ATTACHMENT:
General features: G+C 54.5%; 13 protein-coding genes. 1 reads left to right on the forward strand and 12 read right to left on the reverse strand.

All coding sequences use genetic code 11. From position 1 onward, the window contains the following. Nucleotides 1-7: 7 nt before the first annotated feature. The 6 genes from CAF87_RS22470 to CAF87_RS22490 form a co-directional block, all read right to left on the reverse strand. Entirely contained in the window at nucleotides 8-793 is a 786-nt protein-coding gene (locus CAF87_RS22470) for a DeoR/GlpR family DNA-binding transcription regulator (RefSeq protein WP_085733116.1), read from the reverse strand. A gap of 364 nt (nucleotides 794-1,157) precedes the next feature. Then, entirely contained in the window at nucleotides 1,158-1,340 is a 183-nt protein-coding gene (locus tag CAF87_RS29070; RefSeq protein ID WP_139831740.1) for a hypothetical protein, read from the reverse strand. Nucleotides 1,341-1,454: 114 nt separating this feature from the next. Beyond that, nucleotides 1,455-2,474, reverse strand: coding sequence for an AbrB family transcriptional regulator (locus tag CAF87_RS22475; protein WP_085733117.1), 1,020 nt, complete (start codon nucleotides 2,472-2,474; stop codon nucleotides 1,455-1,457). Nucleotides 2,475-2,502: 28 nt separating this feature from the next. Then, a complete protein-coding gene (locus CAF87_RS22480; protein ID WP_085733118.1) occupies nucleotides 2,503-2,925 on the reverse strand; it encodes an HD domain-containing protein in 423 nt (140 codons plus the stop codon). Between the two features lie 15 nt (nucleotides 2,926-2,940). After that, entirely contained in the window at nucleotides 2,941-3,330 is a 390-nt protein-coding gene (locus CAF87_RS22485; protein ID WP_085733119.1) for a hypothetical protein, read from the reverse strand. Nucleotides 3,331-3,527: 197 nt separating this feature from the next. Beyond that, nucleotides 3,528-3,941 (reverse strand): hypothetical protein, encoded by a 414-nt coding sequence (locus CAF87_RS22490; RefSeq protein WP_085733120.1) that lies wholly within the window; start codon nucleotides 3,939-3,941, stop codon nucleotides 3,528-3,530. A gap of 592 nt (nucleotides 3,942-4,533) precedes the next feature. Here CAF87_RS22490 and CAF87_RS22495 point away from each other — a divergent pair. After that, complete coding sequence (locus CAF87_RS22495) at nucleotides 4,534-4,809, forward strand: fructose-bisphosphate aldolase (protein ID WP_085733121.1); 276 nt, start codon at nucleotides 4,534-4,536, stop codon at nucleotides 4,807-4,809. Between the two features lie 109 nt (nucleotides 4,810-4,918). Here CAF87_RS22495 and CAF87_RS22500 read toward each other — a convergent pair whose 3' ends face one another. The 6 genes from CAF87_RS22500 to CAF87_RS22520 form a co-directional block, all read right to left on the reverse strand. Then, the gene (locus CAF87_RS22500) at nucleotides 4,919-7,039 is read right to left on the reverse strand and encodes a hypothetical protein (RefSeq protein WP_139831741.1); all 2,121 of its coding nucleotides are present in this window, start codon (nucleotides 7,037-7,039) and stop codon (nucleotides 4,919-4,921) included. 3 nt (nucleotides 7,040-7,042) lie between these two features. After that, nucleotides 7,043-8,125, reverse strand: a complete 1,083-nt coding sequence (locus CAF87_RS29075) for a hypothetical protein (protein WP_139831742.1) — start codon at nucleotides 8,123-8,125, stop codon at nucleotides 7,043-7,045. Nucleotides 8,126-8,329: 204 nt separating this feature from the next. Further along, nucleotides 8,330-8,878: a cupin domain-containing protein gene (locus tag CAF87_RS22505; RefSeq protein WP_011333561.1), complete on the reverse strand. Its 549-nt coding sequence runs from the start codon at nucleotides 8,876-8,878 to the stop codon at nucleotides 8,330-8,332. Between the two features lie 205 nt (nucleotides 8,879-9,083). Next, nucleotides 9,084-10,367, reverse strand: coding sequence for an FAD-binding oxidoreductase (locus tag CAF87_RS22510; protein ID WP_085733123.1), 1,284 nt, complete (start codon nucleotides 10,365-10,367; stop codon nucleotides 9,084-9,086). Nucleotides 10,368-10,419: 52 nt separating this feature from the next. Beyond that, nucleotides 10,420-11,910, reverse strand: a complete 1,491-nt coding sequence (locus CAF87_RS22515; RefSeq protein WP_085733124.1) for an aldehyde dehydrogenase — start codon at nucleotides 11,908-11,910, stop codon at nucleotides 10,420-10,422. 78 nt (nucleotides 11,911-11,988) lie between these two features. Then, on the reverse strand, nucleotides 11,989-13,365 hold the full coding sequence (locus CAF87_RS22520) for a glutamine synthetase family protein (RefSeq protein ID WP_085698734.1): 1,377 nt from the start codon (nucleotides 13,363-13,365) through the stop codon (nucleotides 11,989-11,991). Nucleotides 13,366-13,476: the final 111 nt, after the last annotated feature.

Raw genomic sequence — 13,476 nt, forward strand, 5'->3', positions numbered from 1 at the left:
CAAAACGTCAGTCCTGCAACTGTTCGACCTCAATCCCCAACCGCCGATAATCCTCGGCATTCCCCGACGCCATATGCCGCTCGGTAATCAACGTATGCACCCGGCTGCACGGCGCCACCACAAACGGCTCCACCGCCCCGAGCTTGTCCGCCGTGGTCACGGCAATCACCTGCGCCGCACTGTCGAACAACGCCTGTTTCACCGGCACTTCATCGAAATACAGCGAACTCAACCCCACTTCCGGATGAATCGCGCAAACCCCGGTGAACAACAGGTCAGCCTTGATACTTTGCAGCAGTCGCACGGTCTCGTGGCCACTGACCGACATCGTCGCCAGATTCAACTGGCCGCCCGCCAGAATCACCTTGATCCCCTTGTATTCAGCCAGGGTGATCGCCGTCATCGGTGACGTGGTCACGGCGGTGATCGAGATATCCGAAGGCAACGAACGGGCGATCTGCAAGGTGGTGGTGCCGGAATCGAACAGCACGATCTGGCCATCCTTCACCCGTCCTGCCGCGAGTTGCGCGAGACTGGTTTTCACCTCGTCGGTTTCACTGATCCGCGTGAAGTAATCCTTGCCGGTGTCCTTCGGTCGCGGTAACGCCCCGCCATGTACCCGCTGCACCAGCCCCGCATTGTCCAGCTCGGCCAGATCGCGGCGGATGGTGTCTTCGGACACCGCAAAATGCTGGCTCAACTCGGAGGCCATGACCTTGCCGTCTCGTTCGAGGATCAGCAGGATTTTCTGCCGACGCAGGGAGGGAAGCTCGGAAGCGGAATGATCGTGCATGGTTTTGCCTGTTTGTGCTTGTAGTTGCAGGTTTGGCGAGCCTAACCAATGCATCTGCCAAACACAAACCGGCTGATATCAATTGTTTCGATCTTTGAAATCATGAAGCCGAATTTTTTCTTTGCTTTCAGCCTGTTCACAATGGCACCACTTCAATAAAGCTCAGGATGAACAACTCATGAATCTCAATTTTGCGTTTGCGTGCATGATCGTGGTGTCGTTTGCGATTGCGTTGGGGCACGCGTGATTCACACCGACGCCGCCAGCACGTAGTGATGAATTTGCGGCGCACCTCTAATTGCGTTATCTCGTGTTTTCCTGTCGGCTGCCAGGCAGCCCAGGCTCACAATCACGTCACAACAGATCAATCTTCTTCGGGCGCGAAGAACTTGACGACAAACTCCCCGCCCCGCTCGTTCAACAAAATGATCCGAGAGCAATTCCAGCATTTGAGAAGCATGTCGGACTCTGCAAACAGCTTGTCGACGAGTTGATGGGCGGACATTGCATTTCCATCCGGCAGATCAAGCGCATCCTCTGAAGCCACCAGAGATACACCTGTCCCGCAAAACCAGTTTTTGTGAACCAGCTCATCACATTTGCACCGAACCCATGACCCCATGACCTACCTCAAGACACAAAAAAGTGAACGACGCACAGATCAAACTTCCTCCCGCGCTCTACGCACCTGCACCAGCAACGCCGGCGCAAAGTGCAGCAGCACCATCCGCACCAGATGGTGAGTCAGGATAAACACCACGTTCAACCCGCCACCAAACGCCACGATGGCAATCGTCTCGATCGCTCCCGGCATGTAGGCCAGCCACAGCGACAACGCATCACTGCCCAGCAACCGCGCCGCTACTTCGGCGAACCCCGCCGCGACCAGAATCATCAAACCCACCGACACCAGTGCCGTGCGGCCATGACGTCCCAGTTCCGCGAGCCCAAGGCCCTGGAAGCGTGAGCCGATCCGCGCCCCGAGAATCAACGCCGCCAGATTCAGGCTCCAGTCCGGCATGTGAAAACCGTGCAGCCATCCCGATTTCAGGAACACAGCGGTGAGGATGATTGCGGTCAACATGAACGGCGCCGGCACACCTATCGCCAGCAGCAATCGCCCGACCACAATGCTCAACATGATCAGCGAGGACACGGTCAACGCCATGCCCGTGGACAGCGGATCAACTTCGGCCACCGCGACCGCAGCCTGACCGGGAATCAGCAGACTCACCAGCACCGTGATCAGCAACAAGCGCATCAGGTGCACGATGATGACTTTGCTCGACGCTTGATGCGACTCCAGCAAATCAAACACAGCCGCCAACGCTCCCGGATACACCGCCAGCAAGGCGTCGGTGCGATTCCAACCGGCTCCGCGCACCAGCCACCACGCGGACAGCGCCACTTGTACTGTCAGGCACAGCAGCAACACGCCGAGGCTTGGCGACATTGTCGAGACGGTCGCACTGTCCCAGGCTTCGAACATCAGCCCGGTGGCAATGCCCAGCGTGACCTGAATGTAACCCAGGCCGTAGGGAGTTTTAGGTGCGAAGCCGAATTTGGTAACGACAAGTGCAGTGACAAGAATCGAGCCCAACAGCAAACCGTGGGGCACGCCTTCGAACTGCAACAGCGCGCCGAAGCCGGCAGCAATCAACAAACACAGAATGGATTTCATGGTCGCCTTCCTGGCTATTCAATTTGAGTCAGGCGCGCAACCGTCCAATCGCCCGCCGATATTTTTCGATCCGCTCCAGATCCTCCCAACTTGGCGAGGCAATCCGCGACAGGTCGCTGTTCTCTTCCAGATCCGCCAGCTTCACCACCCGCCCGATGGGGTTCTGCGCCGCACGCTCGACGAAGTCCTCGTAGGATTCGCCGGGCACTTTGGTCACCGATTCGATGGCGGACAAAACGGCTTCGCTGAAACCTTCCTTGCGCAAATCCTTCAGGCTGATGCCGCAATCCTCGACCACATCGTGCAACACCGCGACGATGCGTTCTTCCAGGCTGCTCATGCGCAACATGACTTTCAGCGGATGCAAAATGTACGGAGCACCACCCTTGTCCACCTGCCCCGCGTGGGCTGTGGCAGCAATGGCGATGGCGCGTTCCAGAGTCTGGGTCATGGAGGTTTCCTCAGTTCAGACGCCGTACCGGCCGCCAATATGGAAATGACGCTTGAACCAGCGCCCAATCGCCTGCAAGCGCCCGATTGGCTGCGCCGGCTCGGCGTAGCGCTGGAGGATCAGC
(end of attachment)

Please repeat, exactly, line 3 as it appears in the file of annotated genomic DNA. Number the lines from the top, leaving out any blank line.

Raw genomic sequence — 13,476 nt, forward strand, 5'->3', positions numbered from 1 at the left: